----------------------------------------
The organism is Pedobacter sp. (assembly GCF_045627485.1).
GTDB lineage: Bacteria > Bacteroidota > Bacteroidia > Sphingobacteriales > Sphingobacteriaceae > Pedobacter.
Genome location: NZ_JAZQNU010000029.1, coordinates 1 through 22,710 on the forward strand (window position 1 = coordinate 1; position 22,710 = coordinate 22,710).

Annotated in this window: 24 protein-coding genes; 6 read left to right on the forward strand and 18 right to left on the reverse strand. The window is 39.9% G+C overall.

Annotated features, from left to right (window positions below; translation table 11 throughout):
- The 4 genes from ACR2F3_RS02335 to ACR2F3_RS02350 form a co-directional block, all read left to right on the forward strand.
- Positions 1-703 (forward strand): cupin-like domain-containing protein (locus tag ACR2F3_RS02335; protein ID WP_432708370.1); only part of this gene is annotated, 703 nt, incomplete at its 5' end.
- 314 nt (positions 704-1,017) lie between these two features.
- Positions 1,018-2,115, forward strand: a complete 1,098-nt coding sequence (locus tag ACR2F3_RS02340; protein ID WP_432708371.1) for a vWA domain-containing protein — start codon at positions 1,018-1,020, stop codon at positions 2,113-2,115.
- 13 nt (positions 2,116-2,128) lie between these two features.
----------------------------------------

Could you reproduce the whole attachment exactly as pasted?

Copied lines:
The organism is Pedobacter sp. (assembly GCF_045627485.1).
GTDB lineage: Bacteria > Bacteroidota > Bacteroidia > Sphingobacteriales > Sphingobacteriaceae > Pedobacter.
Genome location: NZ_JAZQNU010000029.1, coordinates 1 through 22,710 on the forward strand (window position 1 = coordinate 1; position 22,710 = coordinate 22,710).

Annotated in this window: 24 protein-coding genes; 6 read left to right on the forward strand and 18 right to left on the reverse strand. The window is 39.9% G+C overall.

Annotated features, from left to right (window positions below; translation table 11 throughout):
- The 4 genes from ACR2F3_RS02335 to ACR2F3_RS02350 form a co-directional block, all read left to right on the forward strand.
- Positions 1-703 (forward strand): cupin-like domain-containing protein (locus tag ACR2F3_RS02335; protein ID WP_432708370.1); only part of this gene is annotated, 703 nt, incomplete at its 5' end.
- 314 nt (positions 704-1,017) lie between these two features.
- Positions 1,018-2,115, forward strand: a complete 1,098-nt coding sequence (locus tag ACR2F3_RS02340; protein ID WP_432708371.1) for a vWA domain-containing protein — start codon at positions 1,018-1,020, stop codon at positions 2,113-2,115.
- 13 nt (positions 2,116-2,128) lie between these two features.